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On Fri, 3 Nov 1995 steve.cole@genie.com wrote:

> COMPETING COLLECTORS: I'm more than a little curious about this whole
> idea of private collections taking fossils out of circulation.
> The dino teeth and bones I have I bought from various dealers. The
> most I ever paid for one was an Allosaurus tooth for $150. I have a
> real problem believing that the average museum that does not have an
> Allosaurus tooth and wants one could not afford $150 to buy one on the
> open market. I have even more trouble believing that such small and
> common fossils as this one are in any real shortage of supply.
> If you're talking about really big things (vertebrae and such)
> you're still talking a few hundred. Meat-eating leg bones are going for
> more (a couple of thousand) but they are on the market (I know where
> three or four are for sale now) and relatively few people could buy
> them for that price. I also know that these particular bones would
> never have been picked up if they had not been destined for a
> commercial market, so the fact that museums even have a chance to
> buy them would seem to depend on commercial collection being possible.
> If your museum really needs a few bones, why spent thousands to
> send a search party looking for them with a roll-of-the-dice determining
> what you actually find, when the same money will produce a specific
> result predictable in advance? Museums have to mount an expedition
> (even if just to the next state) while commercial collectors live
> next to the bone beds and can go out every day looking for stuff
> for far less cost. If they find something BIG, they can (and it's in
> the interest of their pocketbooks for them to) get a real scientist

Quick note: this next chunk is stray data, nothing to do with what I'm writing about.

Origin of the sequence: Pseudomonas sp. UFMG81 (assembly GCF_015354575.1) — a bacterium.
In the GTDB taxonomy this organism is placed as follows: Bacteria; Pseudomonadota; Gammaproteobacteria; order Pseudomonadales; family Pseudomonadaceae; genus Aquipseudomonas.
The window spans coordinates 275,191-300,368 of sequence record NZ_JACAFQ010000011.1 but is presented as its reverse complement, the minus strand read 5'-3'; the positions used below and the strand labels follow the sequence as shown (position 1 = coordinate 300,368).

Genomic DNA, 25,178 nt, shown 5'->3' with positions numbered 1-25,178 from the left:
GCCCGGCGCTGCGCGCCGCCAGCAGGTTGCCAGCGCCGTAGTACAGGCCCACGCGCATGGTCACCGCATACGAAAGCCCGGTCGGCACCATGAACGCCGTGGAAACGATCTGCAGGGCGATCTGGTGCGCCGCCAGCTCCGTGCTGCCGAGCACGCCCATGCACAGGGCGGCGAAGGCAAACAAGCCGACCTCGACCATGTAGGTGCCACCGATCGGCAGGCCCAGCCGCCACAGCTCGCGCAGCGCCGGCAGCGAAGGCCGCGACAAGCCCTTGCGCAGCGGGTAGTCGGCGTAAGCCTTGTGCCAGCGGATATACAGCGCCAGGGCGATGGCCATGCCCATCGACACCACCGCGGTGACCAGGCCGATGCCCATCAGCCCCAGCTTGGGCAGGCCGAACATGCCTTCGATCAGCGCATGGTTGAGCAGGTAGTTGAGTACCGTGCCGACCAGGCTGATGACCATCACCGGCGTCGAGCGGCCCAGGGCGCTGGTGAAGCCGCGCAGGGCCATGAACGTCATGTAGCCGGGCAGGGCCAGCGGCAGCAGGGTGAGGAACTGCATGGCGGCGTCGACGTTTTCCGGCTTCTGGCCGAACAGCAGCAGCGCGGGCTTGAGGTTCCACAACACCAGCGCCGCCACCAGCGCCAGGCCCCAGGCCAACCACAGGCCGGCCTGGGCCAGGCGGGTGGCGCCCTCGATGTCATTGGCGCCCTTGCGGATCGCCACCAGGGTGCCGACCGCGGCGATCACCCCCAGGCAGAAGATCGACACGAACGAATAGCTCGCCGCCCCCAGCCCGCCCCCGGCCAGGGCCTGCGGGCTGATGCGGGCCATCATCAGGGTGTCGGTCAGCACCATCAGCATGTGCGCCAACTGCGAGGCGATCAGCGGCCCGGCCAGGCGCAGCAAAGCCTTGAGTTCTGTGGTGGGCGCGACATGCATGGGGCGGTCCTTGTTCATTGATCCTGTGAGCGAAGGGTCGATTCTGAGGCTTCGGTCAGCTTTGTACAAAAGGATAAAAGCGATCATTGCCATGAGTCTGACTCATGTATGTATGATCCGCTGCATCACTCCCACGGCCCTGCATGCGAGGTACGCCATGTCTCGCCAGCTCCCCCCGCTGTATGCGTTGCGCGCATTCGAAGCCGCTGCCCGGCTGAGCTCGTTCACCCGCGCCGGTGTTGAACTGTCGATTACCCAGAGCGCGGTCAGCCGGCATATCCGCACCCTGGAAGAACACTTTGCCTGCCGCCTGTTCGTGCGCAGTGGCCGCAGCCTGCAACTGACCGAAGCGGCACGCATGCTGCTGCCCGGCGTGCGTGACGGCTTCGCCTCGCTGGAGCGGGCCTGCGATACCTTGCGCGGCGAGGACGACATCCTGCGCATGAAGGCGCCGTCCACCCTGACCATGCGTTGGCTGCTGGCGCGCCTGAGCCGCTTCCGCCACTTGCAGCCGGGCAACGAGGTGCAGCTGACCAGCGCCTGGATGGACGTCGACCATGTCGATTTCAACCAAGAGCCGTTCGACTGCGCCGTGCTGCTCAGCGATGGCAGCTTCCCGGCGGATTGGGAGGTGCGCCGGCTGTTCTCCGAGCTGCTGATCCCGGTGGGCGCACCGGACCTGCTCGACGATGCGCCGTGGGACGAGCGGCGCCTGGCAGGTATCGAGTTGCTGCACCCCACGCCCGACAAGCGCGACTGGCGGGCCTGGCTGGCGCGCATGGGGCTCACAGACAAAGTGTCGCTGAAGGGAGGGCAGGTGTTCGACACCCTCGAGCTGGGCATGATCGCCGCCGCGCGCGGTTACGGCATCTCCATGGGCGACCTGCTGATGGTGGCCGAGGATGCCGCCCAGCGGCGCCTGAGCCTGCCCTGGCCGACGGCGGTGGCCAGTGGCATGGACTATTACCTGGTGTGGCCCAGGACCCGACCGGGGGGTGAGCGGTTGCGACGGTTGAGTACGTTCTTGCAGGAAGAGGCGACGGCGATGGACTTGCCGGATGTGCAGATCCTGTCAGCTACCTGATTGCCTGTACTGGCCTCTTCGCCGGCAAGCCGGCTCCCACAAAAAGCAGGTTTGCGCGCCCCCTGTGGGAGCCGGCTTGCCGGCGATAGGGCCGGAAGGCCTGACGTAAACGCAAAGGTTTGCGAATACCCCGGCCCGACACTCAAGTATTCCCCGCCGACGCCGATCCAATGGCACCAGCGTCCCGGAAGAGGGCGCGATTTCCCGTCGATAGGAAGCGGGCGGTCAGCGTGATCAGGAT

> to come out and fill out the paperwork on the find.
> Just what unique fossils are being kept off the market? Sue? Ok,
> she's a big gal, but there ARE a dozen other T-rexes around to study.
> I'm just having difficulty figuring out how the existence of
> commercial finders-of-bones is causing there to be fewer such bones
> in museums. Looks to me like there are actually more available.
> And I can tell you, from a phone call to the local one, that more
> people have seen MY Albertosaurus tooth than have seen the one that
> they have in a drawer which isn't on display for lack of space.

Museums have two main purposes:  to archive information for professional
researchers, and to educate/entertain the more casual observer.  Your text
reveals ignorance of the former.  Concentrating on the latter is what P.T.
Barnum did so successfully.  This is of value; however, he contributed 
little to true understanding of the phenomena from which he profited.

Just picking up bones loses most of the information available with them.
Their ultimate value thus is reduced greatly.  This practice, which not
all commercial collectors stoop to, sacrifices knowledge for ephemeral
financial gain.  Not a good trade in the long run.